In the following lesson the student will explore an exercise in the right-hand that will force them to always alternate fingers. Repeating digits in the right-hand are ok in some situations but, in most cases it should be avoided. The lesson will demonstrate an easy walk using the "i" and "m" fingers up and down and later an excerpt from Beethoven's ninth symphony in order to show how the concept works into action. I recommend this video to the students that have a desire to gain speed, precision and clarity in their playing. Enjoy!

Students cannot always remember everything that their instructors try to teach them during a lesson. As a result, they arrive at the next lesson making some of the same mistakes or not understanding the purpose of the assignment. In addition, there are certain concepts about the instrument that can be explained using examples of musical etudes, excerpts and method's book designed by great guitar masters. It is the teacher's job to challenge their students to become critical thinking musicians. Teaching them about the foundations of guitar technique and how to have a productive practice time will help them become independent.

The topics will vary for each level and each music genre. Although, the lessons are based on common struggles that either I had in the past or I've seen some of my students do. I will try to produce a new video once a week and I am open to suggestions. If there is a topic on guitar that you would like to know more or if there is something about my playing technique that you would like to learn how you can do it, please send me an email. Also, if there are any questions about the lessons after the video, please contact me! 


The purpose of this video is help the student gain some strength and speed in the right-hand fingerpicking movements. Even though the exercised proposed in the video is a  rasgueado which is a strumming technique used in flamenco guitar, the goal is to help the student develop those muscles in the right-hand and get in touch with the natural movement of a fist. This is short lesson with one brief example of how to include the rasgueado in your daily practice routines.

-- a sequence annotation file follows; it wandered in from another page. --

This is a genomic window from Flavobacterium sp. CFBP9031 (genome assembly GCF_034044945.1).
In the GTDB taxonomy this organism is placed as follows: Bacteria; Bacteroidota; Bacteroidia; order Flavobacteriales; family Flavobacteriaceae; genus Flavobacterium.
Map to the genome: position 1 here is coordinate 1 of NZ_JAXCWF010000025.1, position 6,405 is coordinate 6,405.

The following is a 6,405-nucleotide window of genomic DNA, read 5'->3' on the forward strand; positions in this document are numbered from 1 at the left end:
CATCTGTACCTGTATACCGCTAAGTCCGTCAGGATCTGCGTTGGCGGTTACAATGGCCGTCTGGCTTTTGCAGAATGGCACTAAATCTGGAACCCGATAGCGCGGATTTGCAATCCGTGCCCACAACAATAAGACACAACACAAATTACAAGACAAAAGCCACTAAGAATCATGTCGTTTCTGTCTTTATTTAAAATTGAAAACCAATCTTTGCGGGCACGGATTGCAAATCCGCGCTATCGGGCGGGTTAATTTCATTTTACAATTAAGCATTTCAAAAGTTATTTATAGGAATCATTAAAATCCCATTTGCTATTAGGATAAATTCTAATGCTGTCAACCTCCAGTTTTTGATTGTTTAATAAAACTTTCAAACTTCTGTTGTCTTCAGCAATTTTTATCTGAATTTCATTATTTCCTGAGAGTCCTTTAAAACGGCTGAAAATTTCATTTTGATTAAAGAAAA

The following lesson was designed for beginner students that struggle with switching chords at a faster phase. Through the introduction of micro-phrasing, I will teach the student an important practicing concept that it can be used at all levels of studying. There are several great videos devoted to how to build the basic chords, my lesson is for the student that is beyond that stage. Check it out and contact me if you have any questions.


Right-hand arpeggios are used in all genres of music that include the guitar. This lecture will explain the importance of being relaxed and finding a position that avoids tension on the right-hand. In addition, there is an arpeggio exercise that I use on my daily practice routine and a few examples from the Mauro Giuliani 120 right-hand studies. A guitarist can never have too many resources, this lectures briefly explains how a solid right-hand arpeggio technique can become a powerful asset to your playing. Check it out and contact me if you have any questions.


The first step to play Bossa Nova well is to learn how to groove well. The goal of this lesson is to help the student develop a steady bossa pattern in the right-hand. Most students wonder what does it take to acquire a authentic Brazilian sound and the secret is with listening. Listening to Bossa Nova and Brazilian music will help the student to become more familiar with the groove and the style. Enjoy! 

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Following up from the first lesson on this iconic Beatles tune, I will walk my students through efficient ways to practice using the lead sheet and the chords. Using the concept first introduced during the second video lesson called microphrasing, anything is possible! Trying to conquer small goals during each practice section may seem slow. However, its more important to constantly be making progress rather than rushing through necessary learning steps.


Music composed in the last 70, 80 years or more is "grooving high" and,  syncopation plays an essential structure role in sustaining the groove. The guitar is able to imitate several instruments and in this case, a strumming pattern that aims to sound like the high heads of a drum set is what the video will teach you. Remember that control is all that a musician hopes to accomplish when learning a new task. Therefore, do not forget to use the metronome.